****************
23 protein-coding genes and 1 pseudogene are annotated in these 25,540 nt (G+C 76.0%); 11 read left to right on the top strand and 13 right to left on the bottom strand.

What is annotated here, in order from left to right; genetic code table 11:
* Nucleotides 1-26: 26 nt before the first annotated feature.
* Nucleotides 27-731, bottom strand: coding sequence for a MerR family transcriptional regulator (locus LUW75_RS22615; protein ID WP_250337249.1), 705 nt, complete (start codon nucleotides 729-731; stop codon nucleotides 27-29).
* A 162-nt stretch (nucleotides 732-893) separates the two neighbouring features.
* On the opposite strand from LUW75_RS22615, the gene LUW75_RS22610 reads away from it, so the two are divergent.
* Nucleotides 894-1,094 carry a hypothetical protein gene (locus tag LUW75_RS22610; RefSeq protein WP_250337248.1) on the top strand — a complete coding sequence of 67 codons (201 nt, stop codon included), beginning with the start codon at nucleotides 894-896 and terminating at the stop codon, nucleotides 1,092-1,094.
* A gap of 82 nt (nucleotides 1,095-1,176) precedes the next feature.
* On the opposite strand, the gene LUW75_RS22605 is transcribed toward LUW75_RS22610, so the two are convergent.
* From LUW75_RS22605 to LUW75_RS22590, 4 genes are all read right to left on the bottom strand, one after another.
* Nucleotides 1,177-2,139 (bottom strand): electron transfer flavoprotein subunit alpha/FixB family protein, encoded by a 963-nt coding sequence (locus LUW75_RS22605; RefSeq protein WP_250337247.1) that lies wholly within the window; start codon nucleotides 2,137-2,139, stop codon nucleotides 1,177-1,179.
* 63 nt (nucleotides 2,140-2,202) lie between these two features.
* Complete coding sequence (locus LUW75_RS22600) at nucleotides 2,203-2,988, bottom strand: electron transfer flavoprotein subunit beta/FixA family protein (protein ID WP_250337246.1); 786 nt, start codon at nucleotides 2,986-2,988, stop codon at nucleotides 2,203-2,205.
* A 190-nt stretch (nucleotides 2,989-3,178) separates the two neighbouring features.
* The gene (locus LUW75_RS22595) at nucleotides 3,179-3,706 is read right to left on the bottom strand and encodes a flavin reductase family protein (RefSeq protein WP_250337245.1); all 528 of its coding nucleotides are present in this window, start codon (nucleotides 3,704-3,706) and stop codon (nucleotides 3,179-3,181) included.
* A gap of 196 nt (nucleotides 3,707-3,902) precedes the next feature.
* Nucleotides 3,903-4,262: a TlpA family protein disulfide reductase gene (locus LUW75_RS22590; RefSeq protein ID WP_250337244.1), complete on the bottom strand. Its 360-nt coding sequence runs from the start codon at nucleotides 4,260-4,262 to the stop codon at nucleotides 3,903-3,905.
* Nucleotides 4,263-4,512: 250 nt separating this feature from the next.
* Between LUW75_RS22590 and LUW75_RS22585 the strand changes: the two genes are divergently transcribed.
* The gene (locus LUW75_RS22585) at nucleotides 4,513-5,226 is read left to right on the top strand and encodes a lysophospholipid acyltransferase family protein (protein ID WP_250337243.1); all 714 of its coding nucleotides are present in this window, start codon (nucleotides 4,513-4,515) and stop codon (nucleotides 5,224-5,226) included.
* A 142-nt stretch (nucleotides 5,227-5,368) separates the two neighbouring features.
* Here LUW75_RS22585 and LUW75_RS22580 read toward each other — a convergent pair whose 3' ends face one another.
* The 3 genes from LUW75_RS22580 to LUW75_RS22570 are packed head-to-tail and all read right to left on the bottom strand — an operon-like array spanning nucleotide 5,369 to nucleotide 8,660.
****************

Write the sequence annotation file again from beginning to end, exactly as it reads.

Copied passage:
23 protein-coding genes and 1 pseudogene are annotated in these 25,540 nt (G+C 76.0%); 11 read left to right on the top strand and 13 right to left on the bottom strand.

What is annotated here, in order from left to right; genetic code table 11:
* Nucleotides 1-26: 26 nt before the first annotated feature.
* Nucleotides 27-731, bottom strand: coding sequence for a MerR family transcriptional regulator (locus LUW75_RS22615; protein ID WP_250337249.1), 705 nt, complete (start codon nucleotides 729-731; stop codon nucleotides 27-29).
* A 162-nt stretch (nucleotides 732-893) separates the two neighbouring features.
* On the opposite strand from LUW75_RS22615, the gene LUW75_RS22610 reads away from it, so the two are divergent.
* Nucleotides 894-1,094 carry a hypothetical protein gene (locus tag LUW75_RS22610; RefSeq protein WP_250337248.1) on the top strand — a complete coding sequence of 67 codons (201 nt, stop codon included), beginning with the start codon at nucleotides 894-896 and terminating at the stop codon, nucleotides 1,092-1,094.
* A gap of 82 nt (nucleotides 1,095-1,176) precedes the next feature.
* On the opposite strand, the gene LUW75_RS22605 is transcribed toward LUW75_RS22610, so the two are convergent.
* From LUW75_RS22605 to LUW75_RS22590, 4 genes are all read right to left on the bottom strand, one after another.
* Nucleotides 1,177-2,139 (bottom strand): electron transfer flavoprotein subunit alpha/FixB family protein, encoded by a 963-nt coding sequence (locus LUW75_RS22605; RefSeq protein WP_250337247.1) that lies wholly within the window; start codon nucleotides 2,137-2,139, stop codon nucleotides 1,177-1,179.
* 63 nt (nucleotides 2,140-2,202) lie between these two features.
* Complete coding sequence (locus LUW75_RS22600) at nucleotides 2,203-2,988, bottom strand: electron transfer flavoprotein subunit beta/FixA family protein (protein ID WP_250337246.1); 786 nt, start codon at nucleotides 2,986-2,988, stop codon at nucleotides 2,203-2,205.
* A 190-nt stretch (nucleotides 2,989-3,178) separates the two neighbouring features.
* The gene (locus LUW75_RS22595) at nucleotides 3,179-3,706 is read right to left on the bottom strand and encodes a flavin reductase family protein (RefSeq protein WP_250337245.1); all 528 of its coding nucleotides are present in this window, start codon (nucleotides 3,704-3,706) and stop codon (nucleotides 3,179-3,181) included.
* A gap of 196 nt (nucleotides 3,707-3,902) precedes the next feature.
* Nucleotides 3,903-4,262: a TlpA family protein disulfide reductase gene (locus LUW75_RS22590; RefSeq protein ID WP_250337244.1), complete on the bottom strand. Its 360-nt coding sequence runs from the start codon at nucleotides 4,260-4,262 to the stop codon at nucleotides 3,903-3,905.
* Nucleotides 4,263-4,512: 250 nt separating this feature from the next.
* Between LUW75_RS22590 and LUW75_RS22585 the strand changes: the two genes are divergently transcribed.
* The gene (locus LUW75_RS22585) at nucleotides 4,513-5,226 is read left to right on the top strand and encodes a lysophospholipid acyltransferase family protein (protein ID WP_250337243.1); all 714 of its coding nucleotides are present in this window, start codon (nucleotides 4,513-4,515) and stop codon (nucleotides 5,224-5,226) included.
* A 142-nt stretch (nucleotides 5,227-5,368) separates the two neighbouring features.
* Here LUW75_RS22585 and LUW75_RS22580 read toward each other — a convergent pair whose 3' ends face one another.
* The 3 genes from LUW75_RS22580 to LUW75_RS22570 are packed head-to-tail and all read right to left on the bottom strand — an operon-like array spanning nucleotide 5,369 to nucleotide 8,660.